60 Minerals, Metals, and Gemstones of Pennsylvania
Three hundred known minerals occur in Pennsylvania. Here are 60 of the most common minerals, metals, and gemstones native to the Commonwealth. They are listed in alphabetical order.
Minerals Native to Pennsylvania
List of Minerals
Agate is a microcrystalline variety of quartz with a white to gray, dark blue, orange to red, black, or banded color. It is considered a gemstone.
Albite is a plagioclase feldspar mineral with a white to gray, bluish, greenish, or reddish color.
Almandine, also called Almandite
Almandine is an iron alumina garnet with a reddish-orange to red, deep red, or near purple color in what is usually a deep or dark tone. When cut, almandine is also known as carbuncle. It is considered a gemstone.
Amethyst is a variety of quartz with a light violet or deep purple color. When amethyst is greenish in color, it is often referred to as green quartz, prasiolite, vermarine, or lime citrine. It is considered a gemstone.
Andesine is a plagioclase feldspar mineral with a white, gray, green, yellow, or flesh-red color.
Anhydrite is an anhydrous calcium sulfate mineral that is colorless to pale blue. Sometimes, if impurities are present, it can appear violet, white, mauve, rose, pale brown, or gray.
Anorthite is a plagioclase feldspar mineral that is white, grayish, or reddish in color. This mineral also makes up much of the lunar highlands.
Antigorite is a mineral polymorph of the serpentine group. It is usually dark green but can also be yellowish, gray, black, or brown. It is sometimes used as a gemstone.
Baryte, also called Barite
Baryte is a mineral comprised of barium sulfate that is usually white or colorless but can contain light shades of blue, yellow, gray or brown.
Biotite is a phyllosilicate mineral sometimes referred to as "black mica." It is dark brown, greenish brown, blackish brown, yellow, or white.
Calcite is a mineral polymorph of calcium carbonate. It can be colorless, white, gray, yellow, or green. Calcite crystals have significance in some religious traditions.
Celestine is a mineral named for its occasionally bluish color. It consists of strontium sulfate and can be colorless, white, pale blue, pink, pale green, black, or pale brown.
Chalcopyrite is a copper iron sulfide mineral. It is often confused with pyrite and has a brass-yellow color that sometimes appears with a purplish tarnish.
Chamosite is a mineral that is a member of the chlorite group. It may be greenish-grey or brown.
Chromite is an oxide mineral of a black or brownish color.
Common or clear quartz is a silicate mineral that is clear or transparent in appearance. It is a gemstone.
Clinoclhore is a mineral of the chlorite group. As a gemstone, clinochlore is known as seraphinite and has a dark green to grey color.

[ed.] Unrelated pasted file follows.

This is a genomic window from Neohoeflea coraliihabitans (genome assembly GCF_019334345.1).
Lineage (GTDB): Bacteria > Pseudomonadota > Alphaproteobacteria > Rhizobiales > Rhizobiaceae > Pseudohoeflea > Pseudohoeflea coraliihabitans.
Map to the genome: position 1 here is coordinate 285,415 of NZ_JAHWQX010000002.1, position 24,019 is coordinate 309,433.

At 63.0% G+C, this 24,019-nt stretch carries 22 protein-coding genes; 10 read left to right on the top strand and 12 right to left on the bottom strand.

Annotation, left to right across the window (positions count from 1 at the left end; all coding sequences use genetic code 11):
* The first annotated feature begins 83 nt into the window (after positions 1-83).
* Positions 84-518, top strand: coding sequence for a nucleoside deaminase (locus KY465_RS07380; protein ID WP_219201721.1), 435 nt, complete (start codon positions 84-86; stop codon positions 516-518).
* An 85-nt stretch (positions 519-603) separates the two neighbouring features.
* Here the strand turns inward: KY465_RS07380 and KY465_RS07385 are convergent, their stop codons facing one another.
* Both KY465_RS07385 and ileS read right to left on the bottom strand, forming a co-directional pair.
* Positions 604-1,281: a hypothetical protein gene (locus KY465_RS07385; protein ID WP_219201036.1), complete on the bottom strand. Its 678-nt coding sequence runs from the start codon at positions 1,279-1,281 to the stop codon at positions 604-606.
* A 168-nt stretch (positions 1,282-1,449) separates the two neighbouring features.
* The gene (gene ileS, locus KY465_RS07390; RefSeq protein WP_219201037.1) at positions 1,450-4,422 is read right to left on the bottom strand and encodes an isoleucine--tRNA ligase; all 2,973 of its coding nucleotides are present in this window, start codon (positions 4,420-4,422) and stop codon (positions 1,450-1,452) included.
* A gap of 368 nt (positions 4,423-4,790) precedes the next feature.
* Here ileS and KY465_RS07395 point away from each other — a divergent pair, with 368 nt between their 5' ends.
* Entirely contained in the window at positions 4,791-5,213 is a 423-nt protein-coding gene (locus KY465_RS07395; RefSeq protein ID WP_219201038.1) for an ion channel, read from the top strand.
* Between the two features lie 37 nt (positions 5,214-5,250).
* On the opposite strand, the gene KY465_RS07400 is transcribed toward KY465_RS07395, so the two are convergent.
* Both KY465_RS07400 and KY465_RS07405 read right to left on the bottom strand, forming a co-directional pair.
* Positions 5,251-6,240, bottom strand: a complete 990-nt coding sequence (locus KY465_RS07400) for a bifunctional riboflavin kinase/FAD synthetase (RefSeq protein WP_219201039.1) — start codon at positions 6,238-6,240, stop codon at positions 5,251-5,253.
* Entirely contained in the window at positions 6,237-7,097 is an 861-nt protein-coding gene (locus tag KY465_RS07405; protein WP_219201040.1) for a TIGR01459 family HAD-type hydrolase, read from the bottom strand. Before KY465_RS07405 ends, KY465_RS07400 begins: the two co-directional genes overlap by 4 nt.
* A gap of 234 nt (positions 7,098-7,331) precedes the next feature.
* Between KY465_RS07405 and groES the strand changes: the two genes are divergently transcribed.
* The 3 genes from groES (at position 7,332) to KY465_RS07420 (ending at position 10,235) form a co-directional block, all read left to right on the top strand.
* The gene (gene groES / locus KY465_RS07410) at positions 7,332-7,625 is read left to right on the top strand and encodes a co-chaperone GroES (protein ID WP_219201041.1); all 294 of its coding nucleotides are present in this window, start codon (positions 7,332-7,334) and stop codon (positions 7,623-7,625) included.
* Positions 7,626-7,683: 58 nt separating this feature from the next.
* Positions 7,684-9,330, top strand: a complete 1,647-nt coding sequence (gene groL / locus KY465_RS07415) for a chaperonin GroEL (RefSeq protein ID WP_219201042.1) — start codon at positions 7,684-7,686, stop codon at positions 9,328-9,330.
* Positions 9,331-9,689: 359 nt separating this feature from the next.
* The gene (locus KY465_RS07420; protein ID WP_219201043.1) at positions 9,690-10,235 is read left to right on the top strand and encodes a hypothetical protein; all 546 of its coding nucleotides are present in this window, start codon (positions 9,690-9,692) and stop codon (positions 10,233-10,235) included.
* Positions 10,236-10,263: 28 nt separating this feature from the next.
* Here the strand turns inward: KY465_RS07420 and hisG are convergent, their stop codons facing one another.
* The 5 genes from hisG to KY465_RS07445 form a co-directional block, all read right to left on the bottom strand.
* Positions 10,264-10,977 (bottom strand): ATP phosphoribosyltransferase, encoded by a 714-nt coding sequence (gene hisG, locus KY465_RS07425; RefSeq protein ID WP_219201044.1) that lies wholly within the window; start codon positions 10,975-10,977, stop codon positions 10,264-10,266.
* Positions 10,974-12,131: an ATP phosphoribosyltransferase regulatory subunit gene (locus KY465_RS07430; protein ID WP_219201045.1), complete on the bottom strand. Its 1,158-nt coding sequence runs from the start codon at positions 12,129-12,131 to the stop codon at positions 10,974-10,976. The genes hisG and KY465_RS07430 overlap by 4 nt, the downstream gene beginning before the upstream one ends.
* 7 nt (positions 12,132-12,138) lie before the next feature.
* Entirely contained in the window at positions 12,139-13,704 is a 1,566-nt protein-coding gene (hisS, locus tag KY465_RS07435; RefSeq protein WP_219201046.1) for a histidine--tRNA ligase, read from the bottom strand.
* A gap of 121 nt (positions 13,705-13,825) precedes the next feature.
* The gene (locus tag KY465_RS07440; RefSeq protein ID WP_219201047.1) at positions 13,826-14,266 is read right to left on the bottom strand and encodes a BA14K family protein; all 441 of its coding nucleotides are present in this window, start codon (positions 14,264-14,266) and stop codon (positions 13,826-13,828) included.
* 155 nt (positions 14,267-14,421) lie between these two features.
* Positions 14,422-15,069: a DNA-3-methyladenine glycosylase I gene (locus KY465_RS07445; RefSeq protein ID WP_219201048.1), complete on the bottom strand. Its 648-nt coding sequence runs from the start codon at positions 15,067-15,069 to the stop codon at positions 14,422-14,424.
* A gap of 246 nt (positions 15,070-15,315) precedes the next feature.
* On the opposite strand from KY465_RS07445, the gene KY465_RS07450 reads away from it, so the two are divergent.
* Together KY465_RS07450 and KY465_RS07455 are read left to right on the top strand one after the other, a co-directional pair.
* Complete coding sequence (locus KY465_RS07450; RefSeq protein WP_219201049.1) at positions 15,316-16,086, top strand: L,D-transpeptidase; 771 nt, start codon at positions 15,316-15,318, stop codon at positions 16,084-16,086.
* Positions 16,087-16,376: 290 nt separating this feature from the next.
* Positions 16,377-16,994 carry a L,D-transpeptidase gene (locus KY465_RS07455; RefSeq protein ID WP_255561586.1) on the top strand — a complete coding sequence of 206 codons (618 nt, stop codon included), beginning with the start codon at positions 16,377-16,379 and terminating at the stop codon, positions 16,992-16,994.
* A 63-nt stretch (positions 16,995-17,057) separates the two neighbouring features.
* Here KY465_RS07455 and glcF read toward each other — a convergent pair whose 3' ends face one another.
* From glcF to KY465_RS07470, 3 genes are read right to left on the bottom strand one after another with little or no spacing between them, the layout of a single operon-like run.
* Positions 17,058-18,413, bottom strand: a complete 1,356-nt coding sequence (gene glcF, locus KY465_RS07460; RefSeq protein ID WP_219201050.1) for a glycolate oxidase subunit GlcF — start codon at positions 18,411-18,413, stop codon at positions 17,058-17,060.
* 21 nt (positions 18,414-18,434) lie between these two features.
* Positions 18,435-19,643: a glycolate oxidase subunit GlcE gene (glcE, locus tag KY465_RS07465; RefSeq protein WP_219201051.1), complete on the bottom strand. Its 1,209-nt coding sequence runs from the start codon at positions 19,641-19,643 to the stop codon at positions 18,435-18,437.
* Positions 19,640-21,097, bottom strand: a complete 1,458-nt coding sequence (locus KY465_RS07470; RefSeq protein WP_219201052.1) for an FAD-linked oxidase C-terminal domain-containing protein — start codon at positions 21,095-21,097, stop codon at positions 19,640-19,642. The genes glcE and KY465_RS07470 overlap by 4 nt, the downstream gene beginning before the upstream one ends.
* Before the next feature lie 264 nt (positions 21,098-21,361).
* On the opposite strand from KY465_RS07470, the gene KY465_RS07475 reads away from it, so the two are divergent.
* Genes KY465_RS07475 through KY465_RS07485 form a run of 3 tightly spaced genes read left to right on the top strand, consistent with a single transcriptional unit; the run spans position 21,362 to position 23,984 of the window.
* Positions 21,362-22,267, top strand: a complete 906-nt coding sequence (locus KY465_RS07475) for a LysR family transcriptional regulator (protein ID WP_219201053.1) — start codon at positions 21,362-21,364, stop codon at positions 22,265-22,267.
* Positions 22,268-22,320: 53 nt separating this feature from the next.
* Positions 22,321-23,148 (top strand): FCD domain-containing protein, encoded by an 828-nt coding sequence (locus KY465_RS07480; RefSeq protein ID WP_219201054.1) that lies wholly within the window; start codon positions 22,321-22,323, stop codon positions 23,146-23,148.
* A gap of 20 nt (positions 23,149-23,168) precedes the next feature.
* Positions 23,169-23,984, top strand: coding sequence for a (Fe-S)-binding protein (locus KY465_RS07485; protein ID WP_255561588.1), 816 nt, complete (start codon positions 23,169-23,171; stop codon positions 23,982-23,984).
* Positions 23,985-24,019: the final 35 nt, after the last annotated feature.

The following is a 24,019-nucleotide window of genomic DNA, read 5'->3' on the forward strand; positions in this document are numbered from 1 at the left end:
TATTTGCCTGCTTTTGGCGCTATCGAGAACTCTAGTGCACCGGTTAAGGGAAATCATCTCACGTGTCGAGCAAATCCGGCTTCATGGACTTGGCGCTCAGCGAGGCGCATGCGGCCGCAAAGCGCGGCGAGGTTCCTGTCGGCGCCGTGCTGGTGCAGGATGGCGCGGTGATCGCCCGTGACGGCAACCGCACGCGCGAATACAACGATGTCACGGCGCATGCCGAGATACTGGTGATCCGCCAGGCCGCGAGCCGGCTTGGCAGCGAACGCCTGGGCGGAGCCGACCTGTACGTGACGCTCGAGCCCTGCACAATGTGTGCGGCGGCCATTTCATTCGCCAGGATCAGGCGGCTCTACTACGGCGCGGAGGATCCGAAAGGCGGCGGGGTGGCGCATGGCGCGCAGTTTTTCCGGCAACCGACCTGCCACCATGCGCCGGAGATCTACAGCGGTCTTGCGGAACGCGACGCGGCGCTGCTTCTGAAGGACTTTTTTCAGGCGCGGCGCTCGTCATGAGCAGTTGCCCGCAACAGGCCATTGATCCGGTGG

Clinocrysotile, also known as White Asbestos
Clinocrysotile is a soft, fibrous silicate mineral of the serpentine group. It is gray to green and most commonly known as asbestos.
Copper is a soft and malleable reddish-orange colored element that is a naturally occurring, or free metal. The symbol for copper is Cu, and its atomic number is 29.
Corundum, also known as Ruby or Sapphire
Corundum is a crystalline mineral form of aluminum oxide. It is considered a gemstone and can be clear or transparent or appear in a variety of colors. Red corundum is known as ruby, and all other colors are considered sapphires.
Diopside is a monoclinic pyroxene mineral that is considered a gemstone. The colors of diopside can range from its most common appearance of light to dark green to blue, brown, grey, white, or colorless.
Dolomite is a mineral composed of calcium magnesium carbonate. It is white, gray, or pink in color.
Downeyite is a mineral that is primarily comprised of the element selenium. Downeyite crystals are colorless and transparent and have a diamond-like luster.
Eastonite is a mineral of the biotite subgroup of mica. Its colors are typically towards the lighter shades of dark mica.
Fayalite is an iron-rich member of the olivine group with greenish yellow, yellow-brown, brown, or pale yellow to amber colors.
Fluorite, also known as Blue John, is a halide mineral that can be colorless, white, purple, blue, green, yellow, orange, red, pink, brown, or bluish-black. It is considered a gemstone, but is not widely used due to its softness. Fluorite is well known for its thermoluminescence as well as its fluorescence under ultraviolet light.
Forsterite is a magnesium-rich member of the olivine group. It can be colorless, green, yellow, yellow-green, or white. The gemstone variety of forsterite is known as peridot.
Galena is a lead ore mineral that is the natural mineral form of lead sulfide. Deposits of galena often contain significant amounts of silver. It is lead gray or silverish in color.
Gold is an element that is a highly sought-after precious metal. It is a native metal that occurs as nuggets or grains. It is a soft, shiny, and malleable metal with a bright yellowish color and luster. The symbol for gold is Au, and its atomic number is 79.
Graphite is a mineral that is an allotrope of carbon and the most stable form of carbon under normal conditions. It is steel black to gray in color and may be considered a very high grade of coal known as meta-anthracite. It is a conductor and is also used for its lubricating properties.
Gypsum is a very soft common mineral comprised of calcium sulfate dihydrate. It is colorless to white in color with yellow, tan, blue, pink, brown, reddish brown, and gray tints when impurities are found. In its crystal form, selenite, gypsum is considered by some to be a gemstone. It was used during the Bronze Age as a substitute for wood in building construction. In modern times, it is primarily used for building materials and fertilizer.
Halite, also known as rock salt
Halite is the mineral form of sodium chloride. It is typically colorless or white, but it may also be light blue, dark blue, purple, pink, red, orange, yellow, or gray in color when impurities are present.
Hematite, also called haematite
Hematite is a mineral form of iron oxide. Its name is derived from the Greek word for blood. Terrestrial hematite is a mineral usually formed in aqueous regions, which is interesting as it has been discovered in significant amounts on Mars. It is the main ore mined for iron and is black steel, silver-gray, brown to reddish brown, or red in color with a rust-red streak. It is more brittle than pure iron, but harder. Hematite is sometimes used for jewelry.